- The battery (solved, after the handset Dremel modifications)
- Charging it
Mostly, these components need to be stretched out so that they fit the full length of the handset. This will require a little soldering and some fine wire (as the circuit boards on the handsets can have very small drill holes for their original wires).
Extending the Microphone and Speaker
I removed the microphone and speaker by carefully desoldering them from the main board with the help of a little desolder wick. I ended up not using them (as I accidentally broke their tiny, fragile wires) and didn’t regret throwing them away. You can get equivalent parts from the wired headsets that you get with every new cellphone.
I used some ribbon cable for my fine wire, carefully tearing it into paired strands. That got soldered to the main board and to the extra set of microphone / speaker that I scavenged from the wired headset. I had originally attempted to solder the new wire to the original microphone and speaker, but due to their small size/weight, I found it much easier to solder to the not- so-small ones.
The tiny microphone is on the left and the speaker is on the right.
As you can see above, the extended microphone and speaker were attached to the case with foam double-stick tape. Hot glue might be a better option.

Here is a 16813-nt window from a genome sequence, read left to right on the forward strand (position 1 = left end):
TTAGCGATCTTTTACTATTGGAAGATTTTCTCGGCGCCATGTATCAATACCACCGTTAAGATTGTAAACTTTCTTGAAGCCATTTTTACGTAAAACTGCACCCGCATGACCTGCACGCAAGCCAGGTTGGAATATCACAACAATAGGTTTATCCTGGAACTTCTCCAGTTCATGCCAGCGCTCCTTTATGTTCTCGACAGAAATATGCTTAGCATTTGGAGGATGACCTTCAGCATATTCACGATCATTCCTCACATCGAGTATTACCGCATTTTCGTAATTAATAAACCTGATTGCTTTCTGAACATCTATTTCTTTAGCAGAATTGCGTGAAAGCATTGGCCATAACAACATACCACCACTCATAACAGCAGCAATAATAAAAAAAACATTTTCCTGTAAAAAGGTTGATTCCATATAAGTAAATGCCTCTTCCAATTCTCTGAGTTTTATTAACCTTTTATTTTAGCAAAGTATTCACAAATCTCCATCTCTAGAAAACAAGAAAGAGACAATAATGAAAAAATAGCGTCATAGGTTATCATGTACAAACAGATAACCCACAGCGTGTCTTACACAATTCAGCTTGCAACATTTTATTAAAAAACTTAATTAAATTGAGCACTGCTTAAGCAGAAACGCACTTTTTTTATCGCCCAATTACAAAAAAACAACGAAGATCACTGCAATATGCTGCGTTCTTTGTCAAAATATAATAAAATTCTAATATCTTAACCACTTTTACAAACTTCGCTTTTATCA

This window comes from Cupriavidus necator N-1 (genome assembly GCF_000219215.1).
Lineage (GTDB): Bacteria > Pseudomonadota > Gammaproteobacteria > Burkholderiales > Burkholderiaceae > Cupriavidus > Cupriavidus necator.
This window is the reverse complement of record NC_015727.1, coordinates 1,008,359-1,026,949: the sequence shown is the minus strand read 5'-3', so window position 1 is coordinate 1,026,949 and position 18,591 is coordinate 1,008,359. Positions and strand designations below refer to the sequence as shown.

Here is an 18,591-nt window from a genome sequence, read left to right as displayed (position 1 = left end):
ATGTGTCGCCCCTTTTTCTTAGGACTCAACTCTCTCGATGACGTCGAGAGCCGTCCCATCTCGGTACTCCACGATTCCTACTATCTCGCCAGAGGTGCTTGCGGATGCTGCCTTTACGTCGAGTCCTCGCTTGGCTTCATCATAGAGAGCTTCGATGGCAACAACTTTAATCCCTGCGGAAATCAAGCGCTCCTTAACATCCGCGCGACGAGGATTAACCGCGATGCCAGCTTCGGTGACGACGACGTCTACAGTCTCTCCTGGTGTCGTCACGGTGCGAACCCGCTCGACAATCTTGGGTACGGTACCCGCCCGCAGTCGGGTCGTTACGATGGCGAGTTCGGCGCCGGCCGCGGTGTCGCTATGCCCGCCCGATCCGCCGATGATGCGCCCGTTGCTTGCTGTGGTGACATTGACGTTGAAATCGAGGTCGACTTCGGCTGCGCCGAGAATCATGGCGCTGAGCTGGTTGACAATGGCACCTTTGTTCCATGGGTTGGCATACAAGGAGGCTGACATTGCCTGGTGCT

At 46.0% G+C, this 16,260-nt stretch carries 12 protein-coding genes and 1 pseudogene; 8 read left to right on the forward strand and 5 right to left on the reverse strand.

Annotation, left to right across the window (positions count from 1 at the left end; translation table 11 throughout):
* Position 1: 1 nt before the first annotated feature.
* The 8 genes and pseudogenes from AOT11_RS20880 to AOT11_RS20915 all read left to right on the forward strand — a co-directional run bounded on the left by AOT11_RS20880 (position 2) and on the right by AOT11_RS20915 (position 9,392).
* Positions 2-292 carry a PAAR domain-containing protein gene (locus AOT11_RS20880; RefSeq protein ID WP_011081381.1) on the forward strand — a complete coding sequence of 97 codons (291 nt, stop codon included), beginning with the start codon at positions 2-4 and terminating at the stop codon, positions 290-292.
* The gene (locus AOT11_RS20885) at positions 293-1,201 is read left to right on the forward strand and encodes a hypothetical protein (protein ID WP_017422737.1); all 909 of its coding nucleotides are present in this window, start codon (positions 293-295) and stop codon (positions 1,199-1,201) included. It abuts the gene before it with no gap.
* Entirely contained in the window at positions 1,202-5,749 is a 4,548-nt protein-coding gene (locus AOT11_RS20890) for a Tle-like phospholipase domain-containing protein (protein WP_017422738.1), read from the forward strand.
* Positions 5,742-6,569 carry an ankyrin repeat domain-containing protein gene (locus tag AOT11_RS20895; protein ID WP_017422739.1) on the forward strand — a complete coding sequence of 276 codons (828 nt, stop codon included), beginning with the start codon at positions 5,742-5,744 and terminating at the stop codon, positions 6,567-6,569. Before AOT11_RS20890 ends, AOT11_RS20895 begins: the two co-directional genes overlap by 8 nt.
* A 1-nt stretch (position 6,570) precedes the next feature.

I wanted to make sure that the handset could be charged without disassembly. I also didn’t want to solder any components of the power system of the main- board, as it charges a lithium ion battery (and it’s very bad to short those). My design goal was to use the existing socket on the board (in this case, a standard Motorola charging socket) and extend it to the hole that previously contained the handset’s cord.
This turned out to be easier than I imagined, as I happen to have a spare Motorola charger and plug. I also had an extra power socket laying around which was just the right size for the cord hole (always buy two of a part like that for a project: you never know when you’ll need it).
I chopped up the extra Motorola charging plug so that it would fit in the cramped space and cut of the original wires. This one conveniently had the required 33k resistor required for the Motorola charger conveniently connected to ground. Make sure that any such quirks are accounted for when building the extended charger. I wired the plug to my spare socket and superglued the socket into the cord hole (after a little trimming of the socket with a file).
On the left is the microphone, on the top is the power socket glued into the cord hole.
For the actual charger, I found a wall wart in my collection that had the right plug and voltage (6VDC). The original charger might be a smarter idea if you can manage to get a spare socket for it. I’m a big fan of not modifying parts when they aren’t needed, so I opted to not chop mine.
Note small hole in the handle.
This particular headset turns on/off by holding down the volume down button and the action button at the same time. I wanted to make sure I could still do this, so I drilled a small hole in the handle to get at the volume down button. It’s not the most elegant solution, but I figure that the device doesn’t need to be turned off all that often and a paper clip isn’t much to carry.
The perfect fit.